Persian studies at UC Davis are taking another leap forward with the launch of a new minor, a growing faculty and the creation of an endowed chair in Persian language and literature.
A $1.5 million gift from Silicon Valley philanthropist and humanitarian Bita Daryabari this academic year established the new Bita Daryabari Presidential Chair in Persian Language and Literature. The UC Office of the President is providing $500,000 in matching funds.
The professor hired to fill that position, as early as fall 2017, will teach Persian literature and third-year Persian language courses.
“Broadening our Persian studies program will allow UC Davis students new opportunities to enrich their multicultural awareness—an essential component of a UC Davis education that is focused on preparing our students to work and live in a modern, multiethnic society,” said Chancellor Linda P.B. Katehi.
Katehi also committed campus funding for a new instructor to teach first- and second-year Persian language courses beginning this fall.
UC Davis is one of only three universities in the world to receive a gift from Daryabari earmarked for Persian studies. In 2008 she created the Bita Daryabari Endowment in Persian Letters at Stanford University. In 2013 she gave a $2 million endowment for the Shahnama Project at Pembroke College at the University of Cambridge in England.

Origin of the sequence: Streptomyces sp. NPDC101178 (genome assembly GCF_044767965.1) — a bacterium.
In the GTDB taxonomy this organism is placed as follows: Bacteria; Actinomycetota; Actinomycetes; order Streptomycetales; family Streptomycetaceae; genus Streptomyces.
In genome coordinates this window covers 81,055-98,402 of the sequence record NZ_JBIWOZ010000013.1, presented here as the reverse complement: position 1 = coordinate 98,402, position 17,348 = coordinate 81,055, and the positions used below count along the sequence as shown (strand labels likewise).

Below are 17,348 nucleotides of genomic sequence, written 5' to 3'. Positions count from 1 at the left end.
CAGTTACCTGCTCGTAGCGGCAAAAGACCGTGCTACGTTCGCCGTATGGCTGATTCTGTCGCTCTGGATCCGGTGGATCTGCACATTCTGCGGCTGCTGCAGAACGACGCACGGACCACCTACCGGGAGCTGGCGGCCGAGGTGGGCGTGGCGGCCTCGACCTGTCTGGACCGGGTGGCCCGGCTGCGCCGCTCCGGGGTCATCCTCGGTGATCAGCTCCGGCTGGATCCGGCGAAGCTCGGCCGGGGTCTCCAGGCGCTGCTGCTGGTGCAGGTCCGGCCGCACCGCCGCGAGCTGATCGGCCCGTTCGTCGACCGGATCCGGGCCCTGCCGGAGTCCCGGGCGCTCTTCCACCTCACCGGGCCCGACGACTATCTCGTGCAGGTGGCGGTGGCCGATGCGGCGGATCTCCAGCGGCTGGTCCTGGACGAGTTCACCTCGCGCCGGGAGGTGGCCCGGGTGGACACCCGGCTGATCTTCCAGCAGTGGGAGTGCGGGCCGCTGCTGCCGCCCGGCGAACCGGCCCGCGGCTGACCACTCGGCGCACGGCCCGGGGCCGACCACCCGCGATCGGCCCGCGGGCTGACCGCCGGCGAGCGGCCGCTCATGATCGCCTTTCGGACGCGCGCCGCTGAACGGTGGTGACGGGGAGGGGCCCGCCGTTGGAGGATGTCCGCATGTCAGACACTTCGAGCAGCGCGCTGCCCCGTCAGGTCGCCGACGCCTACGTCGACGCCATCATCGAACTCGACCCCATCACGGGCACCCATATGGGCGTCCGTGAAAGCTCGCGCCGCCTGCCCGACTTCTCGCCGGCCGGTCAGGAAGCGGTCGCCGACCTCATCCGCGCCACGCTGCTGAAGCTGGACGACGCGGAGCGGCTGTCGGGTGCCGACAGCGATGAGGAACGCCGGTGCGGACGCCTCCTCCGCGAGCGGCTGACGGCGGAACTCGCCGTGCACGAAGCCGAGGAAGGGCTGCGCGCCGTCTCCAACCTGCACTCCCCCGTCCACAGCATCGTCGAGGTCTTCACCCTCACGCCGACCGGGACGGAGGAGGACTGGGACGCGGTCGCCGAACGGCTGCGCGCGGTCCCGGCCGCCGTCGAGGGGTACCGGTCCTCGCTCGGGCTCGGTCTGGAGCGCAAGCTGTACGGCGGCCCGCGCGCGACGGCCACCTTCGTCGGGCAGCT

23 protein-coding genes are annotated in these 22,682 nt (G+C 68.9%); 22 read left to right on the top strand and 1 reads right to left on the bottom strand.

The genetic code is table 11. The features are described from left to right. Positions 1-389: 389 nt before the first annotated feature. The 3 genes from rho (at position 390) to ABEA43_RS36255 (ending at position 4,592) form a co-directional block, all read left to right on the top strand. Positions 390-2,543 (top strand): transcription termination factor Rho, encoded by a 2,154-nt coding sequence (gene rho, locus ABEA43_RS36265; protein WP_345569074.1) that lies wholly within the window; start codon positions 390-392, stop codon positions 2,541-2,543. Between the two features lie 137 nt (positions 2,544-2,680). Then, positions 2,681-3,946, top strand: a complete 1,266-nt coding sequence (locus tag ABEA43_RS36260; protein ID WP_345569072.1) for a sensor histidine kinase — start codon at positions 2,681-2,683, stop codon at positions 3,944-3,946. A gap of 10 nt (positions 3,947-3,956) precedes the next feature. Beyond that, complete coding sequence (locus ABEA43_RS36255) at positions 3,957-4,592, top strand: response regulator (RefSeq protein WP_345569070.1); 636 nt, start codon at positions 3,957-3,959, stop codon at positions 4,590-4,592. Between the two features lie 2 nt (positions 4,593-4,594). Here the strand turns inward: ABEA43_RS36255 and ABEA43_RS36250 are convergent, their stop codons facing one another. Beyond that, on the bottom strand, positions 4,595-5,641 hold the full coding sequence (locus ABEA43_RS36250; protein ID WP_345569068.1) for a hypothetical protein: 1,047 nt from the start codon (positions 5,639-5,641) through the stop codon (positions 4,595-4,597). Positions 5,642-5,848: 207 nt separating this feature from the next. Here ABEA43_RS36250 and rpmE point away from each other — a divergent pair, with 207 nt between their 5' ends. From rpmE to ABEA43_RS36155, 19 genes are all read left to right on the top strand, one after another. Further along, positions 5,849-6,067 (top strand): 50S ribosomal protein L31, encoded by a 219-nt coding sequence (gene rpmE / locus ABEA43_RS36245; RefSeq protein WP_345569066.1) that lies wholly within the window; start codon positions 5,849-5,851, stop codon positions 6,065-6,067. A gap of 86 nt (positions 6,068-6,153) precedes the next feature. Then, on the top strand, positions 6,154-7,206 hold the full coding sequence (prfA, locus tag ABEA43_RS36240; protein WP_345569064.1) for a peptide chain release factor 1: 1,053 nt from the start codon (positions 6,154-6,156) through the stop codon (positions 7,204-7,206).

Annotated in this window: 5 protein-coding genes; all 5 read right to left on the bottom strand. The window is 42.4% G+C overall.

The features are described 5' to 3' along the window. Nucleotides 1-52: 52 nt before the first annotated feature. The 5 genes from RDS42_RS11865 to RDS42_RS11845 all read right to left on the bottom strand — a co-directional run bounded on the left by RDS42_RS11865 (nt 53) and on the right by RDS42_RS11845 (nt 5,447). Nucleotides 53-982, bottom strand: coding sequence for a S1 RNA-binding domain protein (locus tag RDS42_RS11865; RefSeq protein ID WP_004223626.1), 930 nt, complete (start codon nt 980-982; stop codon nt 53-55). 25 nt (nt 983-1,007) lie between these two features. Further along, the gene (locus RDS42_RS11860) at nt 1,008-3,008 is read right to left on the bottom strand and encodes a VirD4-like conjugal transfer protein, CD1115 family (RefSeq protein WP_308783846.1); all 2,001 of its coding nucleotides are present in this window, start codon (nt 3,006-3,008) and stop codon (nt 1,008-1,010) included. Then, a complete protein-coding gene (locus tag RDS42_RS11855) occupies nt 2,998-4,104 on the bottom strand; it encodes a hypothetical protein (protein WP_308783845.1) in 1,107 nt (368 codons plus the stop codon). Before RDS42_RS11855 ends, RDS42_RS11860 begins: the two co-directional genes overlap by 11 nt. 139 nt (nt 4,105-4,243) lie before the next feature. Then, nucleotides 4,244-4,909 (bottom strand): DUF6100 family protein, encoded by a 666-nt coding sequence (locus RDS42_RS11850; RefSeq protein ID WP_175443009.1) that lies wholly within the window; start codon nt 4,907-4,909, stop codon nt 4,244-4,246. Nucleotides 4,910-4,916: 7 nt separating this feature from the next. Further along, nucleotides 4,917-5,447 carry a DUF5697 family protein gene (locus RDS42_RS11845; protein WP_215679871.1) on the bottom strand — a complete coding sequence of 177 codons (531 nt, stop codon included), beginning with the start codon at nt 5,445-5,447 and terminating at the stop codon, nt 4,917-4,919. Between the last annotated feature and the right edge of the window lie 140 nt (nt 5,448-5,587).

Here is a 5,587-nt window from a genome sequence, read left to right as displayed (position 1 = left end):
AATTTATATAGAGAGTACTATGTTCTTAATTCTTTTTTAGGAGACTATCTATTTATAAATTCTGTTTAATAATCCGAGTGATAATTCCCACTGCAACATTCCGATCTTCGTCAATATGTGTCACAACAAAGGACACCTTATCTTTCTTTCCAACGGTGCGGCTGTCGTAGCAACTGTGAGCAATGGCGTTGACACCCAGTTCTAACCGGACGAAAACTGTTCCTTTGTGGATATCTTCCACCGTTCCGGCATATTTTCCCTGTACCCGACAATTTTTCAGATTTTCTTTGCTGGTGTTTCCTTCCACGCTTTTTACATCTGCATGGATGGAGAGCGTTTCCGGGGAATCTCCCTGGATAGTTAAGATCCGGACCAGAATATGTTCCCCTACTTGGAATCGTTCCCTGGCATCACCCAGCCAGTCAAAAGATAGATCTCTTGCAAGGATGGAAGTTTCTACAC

“Persia is known for its poets and poetry, and so much more,” Daryabari said. “Similar to what I have done at Stanford and at Cambridge, I wanted to support a program at UC Davis that shows the real role of Iranian studies and Persian literature and poetry and a real appreciation of Iranian culture.”
Suad Joseph, a distinguished professor of anthropology and gender, sexuality and women’s studies who served as founding director of the Middle East/South Asia Studies (ME/SA) program until 2009, said growth of Iran and Persian studies reflects a broad commitment from Iranian American alumni and regional community leaders.
Two new faculty joined Iranian studies this year: Talinn Grigor in art history and Shiva Ahmadi in art studio. Professors Jocelyn Sharlet in comparative literature and Ali Anooshahr in history have worked to develop the Iranian studies minor and Persian language and literature. PARSA Visiting Professor Wendy DeSouza regularly teaches courses on Iran in the ME/SA program.
Joseph, whose own research focuses on Arabic studies, said expanding Persian studies strengthens the ME/SA program, which has grown from two faculty, five courses and a few hundred students in 2001 to close to 30 teaching faculty, more than 100 courses and 2,500 enrollments, including instruction in three languages—Arabic and Hindi/Urdu as well as Persian. The classics department also offers courses in Hebrew.
UC Davis is the only campus in the UC system with a major and minor in ME/SA, and only one of four of its kind in the nation, Joseph said. “It’s important for a world-class university like UC Davis to offer to its students instruction in as many languages and cultures of the world as possible,” she said. “We need to be informed. We are a small planet.”
— Kathleen Holder, content strategist in the UC Davis College of Letters and Science